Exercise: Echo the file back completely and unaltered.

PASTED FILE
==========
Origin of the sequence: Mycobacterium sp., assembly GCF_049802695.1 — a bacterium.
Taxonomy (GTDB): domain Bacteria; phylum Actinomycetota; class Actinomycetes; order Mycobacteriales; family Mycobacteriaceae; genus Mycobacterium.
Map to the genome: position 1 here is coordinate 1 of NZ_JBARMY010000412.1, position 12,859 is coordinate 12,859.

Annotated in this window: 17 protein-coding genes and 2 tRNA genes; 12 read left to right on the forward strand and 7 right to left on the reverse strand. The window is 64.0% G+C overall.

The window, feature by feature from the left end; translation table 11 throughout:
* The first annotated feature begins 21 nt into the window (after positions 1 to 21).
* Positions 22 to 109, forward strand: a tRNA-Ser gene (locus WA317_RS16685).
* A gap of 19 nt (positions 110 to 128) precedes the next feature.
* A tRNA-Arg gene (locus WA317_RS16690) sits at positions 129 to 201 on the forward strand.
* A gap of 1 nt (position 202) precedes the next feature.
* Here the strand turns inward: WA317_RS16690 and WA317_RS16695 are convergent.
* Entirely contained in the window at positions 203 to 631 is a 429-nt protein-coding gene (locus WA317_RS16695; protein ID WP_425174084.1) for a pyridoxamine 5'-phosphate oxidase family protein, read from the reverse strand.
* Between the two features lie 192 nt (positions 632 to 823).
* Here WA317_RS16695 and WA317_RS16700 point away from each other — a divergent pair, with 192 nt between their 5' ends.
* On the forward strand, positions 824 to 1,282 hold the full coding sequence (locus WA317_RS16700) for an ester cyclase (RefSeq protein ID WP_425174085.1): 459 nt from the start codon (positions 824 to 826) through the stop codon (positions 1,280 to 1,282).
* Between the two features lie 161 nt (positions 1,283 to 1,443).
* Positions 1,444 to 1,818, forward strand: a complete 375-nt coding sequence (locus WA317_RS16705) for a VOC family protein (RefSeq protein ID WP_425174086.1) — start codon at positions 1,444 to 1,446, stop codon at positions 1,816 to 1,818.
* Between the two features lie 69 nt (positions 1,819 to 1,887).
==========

Origin of the sequence: Mycobacterium sp., assembly GCF_049802695.1 — a bacterium.
Taxonomy (GTDB): domain Bacteria; phylum Actinomycetota; class Actinomycetes; order Mycobacteriales; family Mycobacteriaceae; genus Mycobacterium.
Map to the genome: position 1 here is coordinate 1 of NZ_JBARMY010000412.1, position 12,859 is coordinate 12,859.

Annotated in this window: 17 protein-coding genes and 2 tRNA genes; 12 read left to right on the forward strand and 7 right to left on the reverse strand. The window is 64.0% G+C overall.

The window, feature by feature from the left end; translation table 11 throughout:
* The first annotated feature begins 21 nt into the window (after positions 1 to 21).
* Positions 22 to 109, forward strand: a tRNA-Ser gene (locus WA317_RS16685).
* A gap of 19 nt (positions 110 to 128) precedes the next feature.
* A tRNA-Arg gene (locus WA317_RS16690) sits at positions 129 to 201 on the forward strand.
* A gap of 1 nt (position 202) precedes the next feature.
* Here the strand turns inward: WA317_RS16690 and WA317_RS16695 are convergent.
* Entirely contained in the window at positions 203 to 631 is a 429-nt protein-coding gene (locus WA317_RS16695; protein ID WP_425174084.1) for a pyridoxamine 5'-phosphate oxidase family protein, read from the reverse strand.
* Between the two features lie 192 nt (positions 632 to 823).
* Here WA317_RS16695 and WA317_RS16700 point away from each other — a divergent pair, with 192 nt between their 5' ends.
* On the forward strand, positions 824 to 1,282 hold the full coding sequence (locus WA317_RS16700) for an ester cyclase (RefSeq protein ID WP_425174085.1): 459 nt from the start codon (positions 824 to 826) through the stop codon (positions 1,280 to 1,282).
* Between the two features lie 161 nt (positions 1,283 to 1,443).
* Positions 1,444 to 1,818, forward strand: a complete 375-nt coding sequence (locus WA317_RS16705) for a VOC family protein (RefSeq protein ID WP_425174086.1) — start codon at positions 1,444 to 1,446, stop codon at positions 1,816 to 1,818.
* Between the two features lie 69 nt (positions 1,819 to 1,887).